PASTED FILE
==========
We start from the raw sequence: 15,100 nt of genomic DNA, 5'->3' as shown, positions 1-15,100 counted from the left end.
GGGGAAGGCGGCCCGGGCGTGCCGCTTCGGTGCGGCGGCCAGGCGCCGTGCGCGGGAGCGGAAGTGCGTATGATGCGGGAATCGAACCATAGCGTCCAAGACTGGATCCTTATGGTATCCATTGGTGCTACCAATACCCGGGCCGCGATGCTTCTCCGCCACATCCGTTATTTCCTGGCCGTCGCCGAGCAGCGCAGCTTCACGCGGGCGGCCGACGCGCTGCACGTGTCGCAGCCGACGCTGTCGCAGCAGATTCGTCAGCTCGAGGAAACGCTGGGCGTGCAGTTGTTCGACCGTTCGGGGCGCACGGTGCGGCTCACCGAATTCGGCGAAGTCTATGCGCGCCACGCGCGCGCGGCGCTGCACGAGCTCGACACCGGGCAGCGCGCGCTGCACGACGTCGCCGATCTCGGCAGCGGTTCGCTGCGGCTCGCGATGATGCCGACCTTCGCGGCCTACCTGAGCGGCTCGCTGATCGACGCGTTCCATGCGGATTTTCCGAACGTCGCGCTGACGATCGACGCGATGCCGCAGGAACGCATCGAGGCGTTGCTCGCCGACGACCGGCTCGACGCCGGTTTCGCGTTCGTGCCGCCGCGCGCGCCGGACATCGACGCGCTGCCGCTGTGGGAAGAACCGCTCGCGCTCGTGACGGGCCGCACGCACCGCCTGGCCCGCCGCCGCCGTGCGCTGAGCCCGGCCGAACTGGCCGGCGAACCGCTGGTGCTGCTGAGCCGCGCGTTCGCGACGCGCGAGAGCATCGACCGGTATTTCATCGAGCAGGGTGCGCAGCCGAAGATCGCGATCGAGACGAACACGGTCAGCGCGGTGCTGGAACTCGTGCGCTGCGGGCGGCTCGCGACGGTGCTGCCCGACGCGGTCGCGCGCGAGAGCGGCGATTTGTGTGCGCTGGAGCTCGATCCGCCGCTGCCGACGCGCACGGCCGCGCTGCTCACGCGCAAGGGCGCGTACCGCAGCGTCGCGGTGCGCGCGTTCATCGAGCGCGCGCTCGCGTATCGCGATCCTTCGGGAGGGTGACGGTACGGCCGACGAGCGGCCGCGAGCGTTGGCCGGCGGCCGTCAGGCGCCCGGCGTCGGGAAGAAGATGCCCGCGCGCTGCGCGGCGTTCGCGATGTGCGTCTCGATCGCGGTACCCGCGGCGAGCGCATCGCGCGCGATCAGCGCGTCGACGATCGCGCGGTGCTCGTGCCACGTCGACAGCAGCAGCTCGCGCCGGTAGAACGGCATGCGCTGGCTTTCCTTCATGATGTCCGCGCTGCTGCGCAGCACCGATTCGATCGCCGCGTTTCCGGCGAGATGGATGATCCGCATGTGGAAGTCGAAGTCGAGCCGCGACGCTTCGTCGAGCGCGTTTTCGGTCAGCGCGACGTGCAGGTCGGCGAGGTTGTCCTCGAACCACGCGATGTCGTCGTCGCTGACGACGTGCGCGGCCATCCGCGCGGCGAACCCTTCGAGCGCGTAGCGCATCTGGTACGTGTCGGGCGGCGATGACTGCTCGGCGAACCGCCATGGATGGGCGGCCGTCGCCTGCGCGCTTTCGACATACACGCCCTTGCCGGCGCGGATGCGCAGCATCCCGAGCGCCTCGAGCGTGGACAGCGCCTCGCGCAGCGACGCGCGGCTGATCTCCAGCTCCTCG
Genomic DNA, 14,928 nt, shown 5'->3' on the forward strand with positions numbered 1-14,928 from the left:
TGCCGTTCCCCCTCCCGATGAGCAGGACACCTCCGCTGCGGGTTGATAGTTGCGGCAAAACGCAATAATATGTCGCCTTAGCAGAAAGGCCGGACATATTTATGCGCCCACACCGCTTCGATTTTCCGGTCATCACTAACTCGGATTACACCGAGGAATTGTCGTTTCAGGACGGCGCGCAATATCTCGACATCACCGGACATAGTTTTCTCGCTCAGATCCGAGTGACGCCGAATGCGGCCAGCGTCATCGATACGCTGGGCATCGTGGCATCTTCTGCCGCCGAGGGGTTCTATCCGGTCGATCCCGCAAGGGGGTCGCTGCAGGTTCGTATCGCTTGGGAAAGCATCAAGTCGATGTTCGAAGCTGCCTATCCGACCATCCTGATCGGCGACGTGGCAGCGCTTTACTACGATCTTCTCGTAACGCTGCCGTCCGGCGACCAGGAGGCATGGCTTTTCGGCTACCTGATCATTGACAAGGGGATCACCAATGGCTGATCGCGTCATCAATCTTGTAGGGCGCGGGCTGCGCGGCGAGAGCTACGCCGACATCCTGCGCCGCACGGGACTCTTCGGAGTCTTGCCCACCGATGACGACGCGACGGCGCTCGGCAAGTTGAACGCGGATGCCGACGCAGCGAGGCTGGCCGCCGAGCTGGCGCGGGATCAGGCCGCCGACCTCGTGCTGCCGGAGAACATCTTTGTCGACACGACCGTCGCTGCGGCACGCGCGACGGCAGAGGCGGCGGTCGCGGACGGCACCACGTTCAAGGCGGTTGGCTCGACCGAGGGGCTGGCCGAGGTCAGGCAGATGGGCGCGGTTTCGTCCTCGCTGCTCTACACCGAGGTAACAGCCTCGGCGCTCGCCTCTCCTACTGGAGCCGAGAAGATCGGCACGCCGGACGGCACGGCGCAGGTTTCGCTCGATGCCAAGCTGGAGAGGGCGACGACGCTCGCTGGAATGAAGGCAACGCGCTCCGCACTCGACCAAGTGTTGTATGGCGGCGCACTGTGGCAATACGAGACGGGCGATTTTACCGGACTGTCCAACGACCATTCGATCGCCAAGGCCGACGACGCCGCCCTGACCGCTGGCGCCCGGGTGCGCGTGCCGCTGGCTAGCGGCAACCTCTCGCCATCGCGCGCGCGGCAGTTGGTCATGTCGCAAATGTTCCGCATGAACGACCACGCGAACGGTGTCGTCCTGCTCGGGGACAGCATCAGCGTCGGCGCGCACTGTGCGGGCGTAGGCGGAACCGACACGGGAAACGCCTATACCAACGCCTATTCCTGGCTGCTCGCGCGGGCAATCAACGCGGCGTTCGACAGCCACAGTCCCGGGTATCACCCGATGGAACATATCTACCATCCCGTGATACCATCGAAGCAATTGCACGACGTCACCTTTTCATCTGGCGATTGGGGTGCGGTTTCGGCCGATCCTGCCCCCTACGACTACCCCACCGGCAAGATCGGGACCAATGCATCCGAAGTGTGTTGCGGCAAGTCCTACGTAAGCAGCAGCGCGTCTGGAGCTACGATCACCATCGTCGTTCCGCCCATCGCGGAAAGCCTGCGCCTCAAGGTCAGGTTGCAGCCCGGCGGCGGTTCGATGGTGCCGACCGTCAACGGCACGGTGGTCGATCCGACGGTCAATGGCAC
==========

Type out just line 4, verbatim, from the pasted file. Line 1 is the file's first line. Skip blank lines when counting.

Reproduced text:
TGCCGTTCCCCCTCCCGATGAGCAGGACACCTCCGCTGCGGGTTGATAGTTGCGGCAAAACGCAATAATATGTCGCCTTAGCAGAAAGGCCGGACATATTTATGCGCCCACACCGCTTCGATTTTCCGGTCATCACTAACTCGGATTACACCGAGGAATTGTCGTTTCAGGACGGCGCGCAATATCTCGACATCACCGGACATAGTTTTCTCGCTCAGATCCGAGTGACGCCGAATGCGGCCAGCGTCATCGATACGCTGGGCATCGTGGCATCTTCTGCCGCCGAGGGGTTCTATCCGGTCGATCCCGCAAGGGGGTCGCTGCAGGTTCGTATCGCTTGGGAAAGCATCAAGTCGATGTTCGAAGCTGCCTATCCGACCATCCTGATCGGCGACGTGGCAGCGCTTTACTACGATCTTCTCGTAACGCTGCCGTCCGGCGACCAGGAGGCATGGCTTTTCGGCTACCTGATCATTGACAAGGGGATCACCAATGGCTGATCGCGTCATCAATCTTGTAGGGCGCGGGCTGCGCGGCGAGAGCTACGCCGACATCCTGCGCCGCACGGGACTCTTCGGAGTCTTGCCCACCGATGACGACGCGACGGCGCTCGGCAAGTTGAACGCGGATGCCGACGCAGCGAGGCTGGCCGCCGAGCTGGCGCGGGATCAGGCCGCCGACCTCGTGCTGCCGGAGAACATCTTTGTCGACACGACCGTCGCTGCGGCACGCGCGACGGCAGAGGCGGCGGTCGCGGACGGCACCACGTTCAAGGCGGTTGGCTCGACCGAGGGGCTGGCCGAGGTCAGGCAGATGGGCGCGGTTTCGTCCTCGCTGCTCTACACCGAGGTAACAGCCTCGGCGCTCGCCTCTCCTACTGGAGCCGAGAAGATCGGCACGCCGGACGGCACGGCGCAGGTTTCGCTCGATGCCAAGCTGGAGAGGGCGACGACGCTCGCTGGAATGAAGGCAACGCGCTCCGCACTCGACCAAGTGTTGTATGGCGGCGCACTGTGGCAATACGAGACGGGCGATTTTACCGGACTGTCCAACGACCATTCGATCGCCAAGGCCGACGACGCCGCCCTGACCGCTGGCGCCCGGGTGCGCGTGCCGCTGGCTAGCGGCAACCTCTCGCCATCGCGCGCGCGGCAGTTGGTCATGTCGCAAATGTTCCGCATGAACGACCACGCGAACGGTGTCGTCCTGCTCGGGGACAGCATCAGCGTCGGCGCGCACTGTGCGGGCGTAGGCGGAACCGACACGGGAAACGCCTATACCAACGCCTATTCCTGGCTGCTCGCGCGGGCAATCAACGCGGCGTTCGACAGCCACAGTCCCGGGTATCACCCGATGGAACATATCTACCATCCCGTGATACCATCGAAGCAATTGCACGACGTCACCTTTTCATCTGGCGATTGGGGTGCGGTTTCGGCCGATCCTGCCCCCTACGACTACCCCACCGGCAAGATCGGGACCAATGCATCCGAAGTGTGTTGCGGCAAGTCCTACGTAAGCAGCAGCGCGTCTGGAGCTACGATCACCATCGTCGTTCCGCCCATCGCGGAAAGCCTGCGCCTCAAGGTCAGGTTGCAGCCCGGCGGCGGTTCGATGGTGCCGACCGTCAACGGCACGGTGGTCGATCCGACGGTCAATGGCAC